There are times when life demands a lot from us and from time to time we just need a break from certain aspects to provide breathing room for others. For this post, the concept of a "break" will mostly be focused on stepping away from an activity or activities that require effort (physical or mental). For me, this may be taking a break from work as a software engineer, taking a break from learning, or taking a break from working out. I'll be honest in saying that I'm not great at anticipating when I could benefit from a break and often I'm never able to fully "shut off" whatever I'm trying to take a break from.
I was recently lucky enough to take a break from just about everything. My wife and I took a much-needed trip together and I had the opportunity to step away from work, parenting, learning, working out, etc. This provided my wife and I an opportunity to recharge our batteries completely, while also being able to spend some great time together. For me, I think the aspect of this break that made it more beneficial than others was that I made an intentional decision to step away from my normal day-to-day completely. This meant not checking Slack or email, not thinking about my next blog post, not worrying about what I'm going to learn next, not worrying when my next run is going to be, and all the things in life that I typically enjoy but also require a lot of mental and physical energy over time. This intentionality is what I want to focus on and potentially think about how it can be applied in smaller increments to result in similar benefits.
So first, what do I mean by being "intentional" about rest? To me being intentional involves actively thinking about something before acting, versus passively letting the action happen to ourselves. For example, my wife and I could have gone on vacation and without intentionally thinking about my behavior I most likely would have continued to read Slack messages and emails from work, stay up to date on software development newsletters, check HackerNews and Twitter, and doing many of the other things that I've already mentioned. Would it still be a good vacation? Most likely, but would I have come back from vacation as rested, recharged, and ready to get back to the rigors of daily life as I did when I was intentional about truly stepping away? I don't think so.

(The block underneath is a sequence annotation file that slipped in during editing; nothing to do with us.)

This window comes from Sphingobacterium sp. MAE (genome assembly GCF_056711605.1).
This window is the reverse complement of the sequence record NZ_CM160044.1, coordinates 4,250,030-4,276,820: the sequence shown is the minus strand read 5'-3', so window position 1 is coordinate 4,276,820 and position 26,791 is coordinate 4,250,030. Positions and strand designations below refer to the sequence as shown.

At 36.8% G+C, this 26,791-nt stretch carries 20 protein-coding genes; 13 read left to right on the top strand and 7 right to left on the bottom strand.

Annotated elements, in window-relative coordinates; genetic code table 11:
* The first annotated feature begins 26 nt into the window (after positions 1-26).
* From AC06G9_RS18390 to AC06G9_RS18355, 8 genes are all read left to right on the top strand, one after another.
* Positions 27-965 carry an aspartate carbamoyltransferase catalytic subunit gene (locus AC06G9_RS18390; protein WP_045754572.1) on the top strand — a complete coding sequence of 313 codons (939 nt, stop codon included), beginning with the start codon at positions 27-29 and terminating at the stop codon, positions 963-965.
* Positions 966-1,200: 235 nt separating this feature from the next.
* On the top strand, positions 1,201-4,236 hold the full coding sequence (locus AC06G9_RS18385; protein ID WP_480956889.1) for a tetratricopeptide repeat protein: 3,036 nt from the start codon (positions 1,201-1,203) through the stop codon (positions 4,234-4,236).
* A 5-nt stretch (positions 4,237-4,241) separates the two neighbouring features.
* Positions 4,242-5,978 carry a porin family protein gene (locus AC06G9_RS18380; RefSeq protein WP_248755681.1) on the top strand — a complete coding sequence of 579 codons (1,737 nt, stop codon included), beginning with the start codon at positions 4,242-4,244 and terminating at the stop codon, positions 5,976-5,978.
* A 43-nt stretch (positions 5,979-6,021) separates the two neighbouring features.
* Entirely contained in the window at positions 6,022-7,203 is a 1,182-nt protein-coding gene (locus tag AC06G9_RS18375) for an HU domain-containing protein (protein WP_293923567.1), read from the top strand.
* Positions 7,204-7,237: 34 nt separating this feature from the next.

So how can this intentionality be applied incrementally rather than having to be a "big bang" break from everything? For me, I think compartmentalizing life as much as possible can go a long way in being able to take breaks from each "compartment" separately. Compartmentalization helps with being able to completely transition from one phase of the day to the next. I work from home most days and I have an office at home. My office at home is used only for work. Once I step into the office my mind knows that it's time to focus and work. When I step out of the office it's easier for me to "take a break" from that mindset completely. It's not always perfect, but I think it helps a lot.
The last benefit of intentional rest for me was the resulting motivation to "get back to work" once the break was over. I took about ten days to rest and recharge. By the time the end of the vacation rolled around I felt reinvigorated and as motivated as I have ever been to get back to my daily activities. This feeling was a little unexpected for me. I was a little worried that I wouldn't be motivated to pick up where I left off, but it was completely the opposite.
This all goes without saying that everyone is different and what works for me may have a completely different effect on others. Although if you're feeling a little worn down or burned out, then intentional rest might be a piece of the puzzle to feeling that desire and motivation to keep going.